EMS Staffed by Nurses

 

Supporters of Community Paramedic programs are having a difficult time grasping the concept that some nurses and their organizations are reticent to jump on the bandwagon.

May I present exhibit A.

nurse staffed ambulance

Now, how does that make you paramedics feel?

I think that about sums things up.

 

 

18 Comments

  • Erin says:

    I think this kind of thing is both good and bad.

    Pros: Nurses getting out of their comfort zone, learning new skills, keeping old skill sharp.

    Cons: Gives the public the idea that if they call 911 that will get nurses to respond. EMS gets so little respect from the medical community as it is that this just seems like stepping on toes.

  • Yvonneka DeVeny says:

    My question is this: are they going to have to call for orders to put patient on oxygen? Paramedics have the training and knowledge to work without having to call for everything that needs to be done; however, nurses do not unless they are/were paramedics. Even then, nurses have to call for orders!

    • Flight nurse says:

      A paramedic gives O2 using off line medical direction, protocol. They do not have the authorization to independently dispense oxygen without it (it is a prescription drug). Standing orders, protocol, works the same way for RNs. As both a well educated, experienced paramedic and RN, it works the same. No worries.

    • Rick says:

      First off, I’m a medic, but who do you think writes our protocols? In the counties I’ve worked they have all been written by physicians. Nurses have degrees in medicine, we do not. They are are far more knowledgeable about medicine. This whole ” have to ask doctors for orders” argument is not a sustainable argument. We follow “orders”/protocols written by physicians.

  • Jesus Ramos says:

    What this is all coming down to is Money!!! These ambulance company’s are all about money. Think about it. A CCT transport will cost you around $2500.00 and these greedy company know they can bill that amount and insurances will pay that amount because it’s a nurse transport. But the average ALS transport is billed at $1200.00 and after billed they receive 700-900 out of the 1200.00. Leave the nurses in the hospital and the paramedics in the field.

  • Maarten-Jan Leentvaar says:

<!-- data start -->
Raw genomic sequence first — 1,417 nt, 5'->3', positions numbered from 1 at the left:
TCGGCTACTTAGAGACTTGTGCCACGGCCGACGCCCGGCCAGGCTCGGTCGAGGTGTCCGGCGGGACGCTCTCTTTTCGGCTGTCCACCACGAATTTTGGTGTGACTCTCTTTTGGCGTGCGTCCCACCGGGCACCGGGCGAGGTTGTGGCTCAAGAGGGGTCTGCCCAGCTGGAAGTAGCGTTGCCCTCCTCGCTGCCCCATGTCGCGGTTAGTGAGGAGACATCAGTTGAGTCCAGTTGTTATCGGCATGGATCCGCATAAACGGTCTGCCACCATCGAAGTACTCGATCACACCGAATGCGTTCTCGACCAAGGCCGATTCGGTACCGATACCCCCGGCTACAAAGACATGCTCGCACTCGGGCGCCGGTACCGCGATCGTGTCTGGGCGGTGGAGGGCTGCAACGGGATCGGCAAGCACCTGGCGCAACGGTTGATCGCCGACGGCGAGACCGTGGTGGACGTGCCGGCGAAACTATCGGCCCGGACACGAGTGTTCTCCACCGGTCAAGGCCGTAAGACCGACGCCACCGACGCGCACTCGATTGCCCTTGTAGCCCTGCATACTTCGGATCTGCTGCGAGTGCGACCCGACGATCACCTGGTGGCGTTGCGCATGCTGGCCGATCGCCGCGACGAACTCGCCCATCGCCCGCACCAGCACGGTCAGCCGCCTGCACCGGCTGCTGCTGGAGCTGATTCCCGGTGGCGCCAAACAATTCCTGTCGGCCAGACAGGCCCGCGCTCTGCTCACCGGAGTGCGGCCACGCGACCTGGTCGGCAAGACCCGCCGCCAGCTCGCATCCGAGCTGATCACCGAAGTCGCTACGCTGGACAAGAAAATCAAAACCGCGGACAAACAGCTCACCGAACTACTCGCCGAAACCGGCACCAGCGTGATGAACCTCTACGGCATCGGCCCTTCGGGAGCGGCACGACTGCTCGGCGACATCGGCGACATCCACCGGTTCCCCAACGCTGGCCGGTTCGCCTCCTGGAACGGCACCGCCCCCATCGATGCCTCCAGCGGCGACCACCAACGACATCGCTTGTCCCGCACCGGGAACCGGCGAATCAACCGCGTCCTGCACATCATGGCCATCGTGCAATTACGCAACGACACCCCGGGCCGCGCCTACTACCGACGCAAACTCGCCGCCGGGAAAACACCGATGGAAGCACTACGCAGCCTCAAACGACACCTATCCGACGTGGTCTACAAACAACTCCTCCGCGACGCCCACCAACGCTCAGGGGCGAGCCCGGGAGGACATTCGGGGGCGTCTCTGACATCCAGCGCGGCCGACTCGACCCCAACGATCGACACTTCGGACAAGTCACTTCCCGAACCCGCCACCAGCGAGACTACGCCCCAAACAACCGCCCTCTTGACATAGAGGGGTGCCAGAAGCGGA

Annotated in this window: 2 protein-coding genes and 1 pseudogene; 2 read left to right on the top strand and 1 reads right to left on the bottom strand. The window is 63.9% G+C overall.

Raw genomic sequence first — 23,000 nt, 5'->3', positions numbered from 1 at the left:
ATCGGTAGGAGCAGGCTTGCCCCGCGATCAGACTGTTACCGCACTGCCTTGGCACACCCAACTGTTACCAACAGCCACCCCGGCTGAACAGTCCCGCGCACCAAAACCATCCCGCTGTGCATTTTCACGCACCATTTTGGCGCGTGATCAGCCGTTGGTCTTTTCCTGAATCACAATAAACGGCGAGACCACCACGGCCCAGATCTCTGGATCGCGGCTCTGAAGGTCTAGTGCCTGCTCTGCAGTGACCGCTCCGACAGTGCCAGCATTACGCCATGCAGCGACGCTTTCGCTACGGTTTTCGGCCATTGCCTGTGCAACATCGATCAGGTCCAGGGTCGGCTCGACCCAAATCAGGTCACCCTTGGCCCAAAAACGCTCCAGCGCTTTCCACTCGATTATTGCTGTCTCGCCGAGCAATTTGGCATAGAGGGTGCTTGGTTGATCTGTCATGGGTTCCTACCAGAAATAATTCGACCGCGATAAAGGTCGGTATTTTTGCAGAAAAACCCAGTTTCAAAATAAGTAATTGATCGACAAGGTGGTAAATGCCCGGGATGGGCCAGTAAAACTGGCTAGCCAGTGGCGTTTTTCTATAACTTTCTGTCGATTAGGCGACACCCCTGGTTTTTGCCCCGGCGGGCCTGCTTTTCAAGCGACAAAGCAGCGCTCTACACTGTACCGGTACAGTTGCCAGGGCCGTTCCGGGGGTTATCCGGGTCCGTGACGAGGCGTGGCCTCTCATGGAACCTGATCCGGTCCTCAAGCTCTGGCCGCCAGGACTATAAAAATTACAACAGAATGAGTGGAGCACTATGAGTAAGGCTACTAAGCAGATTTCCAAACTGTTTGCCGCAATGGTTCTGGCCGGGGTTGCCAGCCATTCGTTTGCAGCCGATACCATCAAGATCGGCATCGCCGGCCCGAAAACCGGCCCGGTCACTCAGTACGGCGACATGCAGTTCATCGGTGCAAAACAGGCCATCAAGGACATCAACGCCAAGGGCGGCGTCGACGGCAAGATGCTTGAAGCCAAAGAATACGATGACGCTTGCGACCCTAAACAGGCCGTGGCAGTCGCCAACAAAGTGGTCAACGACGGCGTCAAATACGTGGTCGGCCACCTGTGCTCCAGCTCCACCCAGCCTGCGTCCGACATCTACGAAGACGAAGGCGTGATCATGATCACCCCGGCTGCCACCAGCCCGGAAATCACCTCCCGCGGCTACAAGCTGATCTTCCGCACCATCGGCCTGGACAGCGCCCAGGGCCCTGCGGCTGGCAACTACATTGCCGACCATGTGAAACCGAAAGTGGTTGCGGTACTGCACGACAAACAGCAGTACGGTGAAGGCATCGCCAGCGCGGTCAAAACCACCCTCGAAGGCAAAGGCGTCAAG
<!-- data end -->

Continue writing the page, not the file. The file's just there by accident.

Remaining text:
In the netherlands all ambulances are staffed with Atls/phtls trained nurses.

  • doesn’t matter who staffs what as long as something gets done properly.

  • Mike Owens says:

    I’m an RN/RRT. I work in critical care transport. We operate on protocol all the time. It’s really not much of a stretch as long as we get proper training on scene response. That being said, we are intra hospital only. We all have to take PHTLS though.

  • John levac says:

    I welcome any nurse who can start a line laying one your back in an upside down car on a back country road holding a flash light with your teeth. Oh yeah , wearing bunker gear and havering the patient and their drunk friends curse at you the entire time. We all have our strengths and our place in the system. We need to recognize that and build on that.

  • Rick says:

    My question is, what dept or private company has the $$$ to staff these ambulances with nurses? I don’t know any nurse, with an AA,BSN or PHD that would do that job, or does already, for a Paramedic/ EMT’s wage, benefits or lack of retirement

  • Clayborne says:

    Haha, well I guess you could take that “staffed by nurses” statement as as either a warning or selling point. The thought that paramedics are somehow more adept at providing independent care isn’t well founded. Nurses can function off standing orders just like paramedics. Nurses have been providing pre-hospital care in the HEMS and CCT environment for some quite some time now. The skill sets are not interchangeable but with the correct training a nurse is more than capable to function in a pre-hospital setting. Paramedics are also more than capable of functioning outside the “band-aid box.” The focus should be on the patient care not the cat fight between who needs to “stay in the kitchen.”